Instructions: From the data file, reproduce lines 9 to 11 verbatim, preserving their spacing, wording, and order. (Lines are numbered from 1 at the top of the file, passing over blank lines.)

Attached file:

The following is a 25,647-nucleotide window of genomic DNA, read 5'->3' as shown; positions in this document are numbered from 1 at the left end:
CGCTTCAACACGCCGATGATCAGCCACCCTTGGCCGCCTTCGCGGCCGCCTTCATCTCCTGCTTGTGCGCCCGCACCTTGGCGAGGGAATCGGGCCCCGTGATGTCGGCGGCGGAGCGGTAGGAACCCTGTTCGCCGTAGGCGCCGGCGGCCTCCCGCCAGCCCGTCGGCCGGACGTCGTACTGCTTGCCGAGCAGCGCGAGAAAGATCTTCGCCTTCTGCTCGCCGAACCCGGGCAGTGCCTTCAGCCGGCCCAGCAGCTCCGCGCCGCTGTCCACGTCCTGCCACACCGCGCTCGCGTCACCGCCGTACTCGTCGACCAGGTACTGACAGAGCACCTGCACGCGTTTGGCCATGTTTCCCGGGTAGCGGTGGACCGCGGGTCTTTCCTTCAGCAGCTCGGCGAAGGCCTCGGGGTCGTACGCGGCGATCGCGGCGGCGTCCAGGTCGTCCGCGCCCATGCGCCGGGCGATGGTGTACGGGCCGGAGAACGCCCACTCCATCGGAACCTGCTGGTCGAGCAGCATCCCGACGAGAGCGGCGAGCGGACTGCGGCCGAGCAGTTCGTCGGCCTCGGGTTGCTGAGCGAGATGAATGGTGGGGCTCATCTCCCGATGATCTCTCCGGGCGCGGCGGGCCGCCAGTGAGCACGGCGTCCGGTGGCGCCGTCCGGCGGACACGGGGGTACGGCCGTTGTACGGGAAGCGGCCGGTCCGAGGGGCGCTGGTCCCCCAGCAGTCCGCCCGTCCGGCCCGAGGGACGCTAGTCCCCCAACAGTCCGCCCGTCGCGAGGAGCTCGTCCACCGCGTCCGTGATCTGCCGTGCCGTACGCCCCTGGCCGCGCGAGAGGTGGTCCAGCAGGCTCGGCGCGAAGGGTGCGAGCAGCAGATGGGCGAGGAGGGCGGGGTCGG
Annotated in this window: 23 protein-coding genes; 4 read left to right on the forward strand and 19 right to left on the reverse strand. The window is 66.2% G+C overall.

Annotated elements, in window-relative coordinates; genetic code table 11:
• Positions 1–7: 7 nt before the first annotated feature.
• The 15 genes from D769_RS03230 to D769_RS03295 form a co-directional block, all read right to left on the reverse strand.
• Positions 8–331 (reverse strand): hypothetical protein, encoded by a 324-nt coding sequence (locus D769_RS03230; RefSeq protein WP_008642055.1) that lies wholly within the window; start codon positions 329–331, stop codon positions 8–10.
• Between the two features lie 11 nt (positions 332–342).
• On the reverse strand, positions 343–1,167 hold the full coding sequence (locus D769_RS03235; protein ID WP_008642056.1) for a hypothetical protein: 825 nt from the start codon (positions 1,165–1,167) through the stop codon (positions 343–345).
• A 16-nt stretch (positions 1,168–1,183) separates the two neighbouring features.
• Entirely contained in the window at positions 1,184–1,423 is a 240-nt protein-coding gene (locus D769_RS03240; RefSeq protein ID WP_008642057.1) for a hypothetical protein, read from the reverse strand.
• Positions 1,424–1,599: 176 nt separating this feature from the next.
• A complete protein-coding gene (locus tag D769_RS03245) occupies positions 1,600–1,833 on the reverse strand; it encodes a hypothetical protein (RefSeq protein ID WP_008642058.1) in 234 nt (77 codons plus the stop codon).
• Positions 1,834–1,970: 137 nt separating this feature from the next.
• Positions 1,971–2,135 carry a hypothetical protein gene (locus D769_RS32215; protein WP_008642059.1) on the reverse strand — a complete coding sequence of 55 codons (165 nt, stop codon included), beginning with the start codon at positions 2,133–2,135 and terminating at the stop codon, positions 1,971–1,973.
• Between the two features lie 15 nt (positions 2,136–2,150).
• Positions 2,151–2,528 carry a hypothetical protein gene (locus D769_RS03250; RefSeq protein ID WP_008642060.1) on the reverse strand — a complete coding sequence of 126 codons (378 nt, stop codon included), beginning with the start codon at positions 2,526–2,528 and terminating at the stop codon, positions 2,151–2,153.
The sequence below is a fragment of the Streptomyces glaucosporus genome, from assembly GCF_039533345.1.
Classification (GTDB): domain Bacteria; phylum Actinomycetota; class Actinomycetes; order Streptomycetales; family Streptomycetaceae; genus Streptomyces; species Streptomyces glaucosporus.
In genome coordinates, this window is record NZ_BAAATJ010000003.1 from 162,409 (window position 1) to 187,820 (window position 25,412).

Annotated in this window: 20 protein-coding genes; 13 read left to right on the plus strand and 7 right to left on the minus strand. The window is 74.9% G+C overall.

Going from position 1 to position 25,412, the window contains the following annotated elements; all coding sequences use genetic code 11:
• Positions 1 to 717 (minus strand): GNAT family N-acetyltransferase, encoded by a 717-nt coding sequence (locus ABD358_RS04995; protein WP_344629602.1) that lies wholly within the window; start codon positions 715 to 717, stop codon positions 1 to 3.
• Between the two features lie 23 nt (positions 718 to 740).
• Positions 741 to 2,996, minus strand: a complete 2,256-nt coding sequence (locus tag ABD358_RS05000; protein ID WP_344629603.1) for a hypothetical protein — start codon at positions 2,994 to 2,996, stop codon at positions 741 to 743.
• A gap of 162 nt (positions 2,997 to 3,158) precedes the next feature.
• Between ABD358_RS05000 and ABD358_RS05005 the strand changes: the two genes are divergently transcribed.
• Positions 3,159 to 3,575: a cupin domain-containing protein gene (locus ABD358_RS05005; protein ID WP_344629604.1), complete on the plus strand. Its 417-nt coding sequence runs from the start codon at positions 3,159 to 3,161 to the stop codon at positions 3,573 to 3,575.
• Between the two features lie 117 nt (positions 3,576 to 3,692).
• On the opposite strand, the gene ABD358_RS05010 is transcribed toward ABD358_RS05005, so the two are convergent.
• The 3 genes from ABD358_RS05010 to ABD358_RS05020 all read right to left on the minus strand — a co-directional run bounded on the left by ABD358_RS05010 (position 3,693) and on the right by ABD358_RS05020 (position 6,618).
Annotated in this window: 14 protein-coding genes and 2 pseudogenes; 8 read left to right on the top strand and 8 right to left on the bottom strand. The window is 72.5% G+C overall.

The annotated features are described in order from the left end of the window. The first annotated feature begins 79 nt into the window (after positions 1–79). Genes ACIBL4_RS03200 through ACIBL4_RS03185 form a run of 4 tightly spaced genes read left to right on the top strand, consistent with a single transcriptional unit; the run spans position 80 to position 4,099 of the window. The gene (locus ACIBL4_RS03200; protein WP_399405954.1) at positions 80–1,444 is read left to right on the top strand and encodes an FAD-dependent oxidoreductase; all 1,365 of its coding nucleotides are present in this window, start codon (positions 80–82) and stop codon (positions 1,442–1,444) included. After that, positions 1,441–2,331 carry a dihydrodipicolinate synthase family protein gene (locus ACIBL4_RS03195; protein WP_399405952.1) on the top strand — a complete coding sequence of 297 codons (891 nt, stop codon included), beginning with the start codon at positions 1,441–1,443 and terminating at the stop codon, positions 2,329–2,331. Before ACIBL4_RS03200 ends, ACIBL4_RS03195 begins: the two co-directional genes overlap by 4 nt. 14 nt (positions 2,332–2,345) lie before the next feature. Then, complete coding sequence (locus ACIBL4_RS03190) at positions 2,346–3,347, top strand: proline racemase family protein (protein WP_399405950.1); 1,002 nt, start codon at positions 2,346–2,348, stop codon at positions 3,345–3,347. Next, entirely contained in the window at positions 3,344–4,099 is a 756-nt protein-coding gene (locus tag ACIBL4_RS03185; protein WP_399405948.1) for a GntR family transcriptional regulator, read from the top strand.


• On the reverse strand, positions 343–1,167 hold the full coding sequence (locus D769_RS03235; protein ID WP_008642056.1) for a hypothetical protein: 825 nt from the start codon (positions 1,165–1,167) through the stop codon (positions 343–345).
• A 16-nt stretch (positions 1,168–1,183) separates the two neighbouring features.
• Entirely contained in the window at positions 1,184–1,423 is a 240-nt protein-coding gene (locus D769_RS03240; RefSeq protein ID WP_008642057.1) for a hypothetical protein, read from the reverse strand.